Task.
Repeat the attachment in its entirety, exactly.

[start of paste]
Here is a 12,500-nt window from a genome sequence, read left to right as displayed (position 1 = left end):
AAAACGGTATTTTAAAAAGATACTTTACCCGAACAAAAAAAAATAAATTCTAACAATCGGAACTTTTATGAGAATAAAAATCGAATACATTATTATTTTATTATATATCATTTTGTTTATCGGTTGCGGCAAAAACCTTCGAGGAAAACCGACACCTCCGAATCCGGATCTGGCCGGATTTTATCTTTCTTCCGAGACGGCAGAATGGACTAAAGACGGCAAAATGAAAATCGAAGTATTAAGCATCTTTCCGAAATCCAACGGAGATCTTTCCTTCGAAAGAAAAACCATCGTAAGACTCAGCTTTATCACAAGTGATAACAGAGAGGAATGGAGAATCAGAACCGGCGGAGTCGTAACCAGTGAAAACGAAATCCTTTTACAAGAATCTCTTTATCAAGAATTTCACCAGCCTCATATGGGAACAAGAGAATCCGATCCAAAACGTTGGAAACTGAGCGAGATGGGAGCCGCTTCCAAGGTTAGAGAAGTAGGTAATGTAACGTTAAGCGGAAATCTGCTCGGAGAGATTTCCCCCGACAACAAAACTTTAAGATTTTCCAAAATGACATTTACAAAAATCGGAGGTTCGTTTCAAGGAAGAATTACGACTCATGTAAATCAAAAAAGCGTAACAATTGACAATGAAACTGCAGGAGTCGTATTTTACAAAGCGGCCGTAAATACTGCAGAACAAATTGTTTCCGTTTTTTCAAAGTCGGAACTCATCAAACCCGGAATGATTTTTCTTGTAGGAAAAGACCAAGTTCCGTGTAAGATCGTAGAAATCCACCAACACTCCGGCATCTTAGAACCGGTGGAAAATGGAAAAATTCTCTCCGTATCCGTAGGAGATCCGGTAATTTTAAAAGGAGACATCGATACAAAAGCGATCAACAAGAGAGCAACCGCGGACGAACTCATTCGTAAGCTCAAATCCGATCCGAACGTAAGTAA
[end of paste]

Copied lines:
Here is a 12,500-nt window from a genome sequence, read left to right as displayed (position 1 = left end):
AAAACGGTATTTTAAAAAGATACTTTACCCGAACAAAAAAAAATAAATTCTAACAATCGGAACTTTTATGAGAATAAAAATCGAATACATTATTATTTTATTATATATCATTTTGTTTATCGGTTGCGGCAAAAACCTTCGAGGAAAACCGACACCTCCGAATCCGGATCTGGCCGGATTTTATCTTTCTTCCGAGACGGCAGAATGGACTAAAGACGGCAAAATGAAAATCGAAGTATTAAGCATCTTTCCGAAATCCAACGGAGATCTTTCCTTCGAAAGAAAAACCATCGTAAGACTCAGCTTTATCACAAGTGATAACAGAGAGGAATGGAGAATCAGAACCGGCGGAGTCGTAACCAGTGAAAACGAAATCCTTTTACAAGAATCTCTTTATCAAGAATTTCACCAGCCTCATATGGGAACAAGAGAATCCGATCCAAAACGTTGGAAACTGAGCGAGATGGGAGCCGCTTCCAAGGTTAGAGAAGTAGGTAATGTAACGTTAAGCGGAAATCTGCTCGGAGAGATTTCCCCCGACAACAAAACTTTAAGATTTTCCAAAATGACATTTACAAAAATCGGAGGTTCGTTTCAAGGAAGAATTACGACTCATGTAAATCAAAAAAGCGTAACAATTGACAATGAAACTGCAGGAGTCGTATTTTACAAAGCGGCCGTAAATACTGCAGAACAAATTGTTTCCGTTTTTTCAAAGTCGGAACTCATCAAACCCGGAATGATTTTTCTTGTAGGAAAAGACCAAGTTCCGTGTAAGATCGTAGAAATCCACCAACACTCCGGCATCTTAGAACCGGTGGAAAATGGAAAAATTCTCTCCGTATCCGTAGGAGATCCGGTAATTTTAAAAGGAGACATCGATACAAAAGCGATCAACAAGAGAGCAACCGCGGACGAACTCATTCGTAAGCTCAAATCCGATCCGAACGTAAGTAA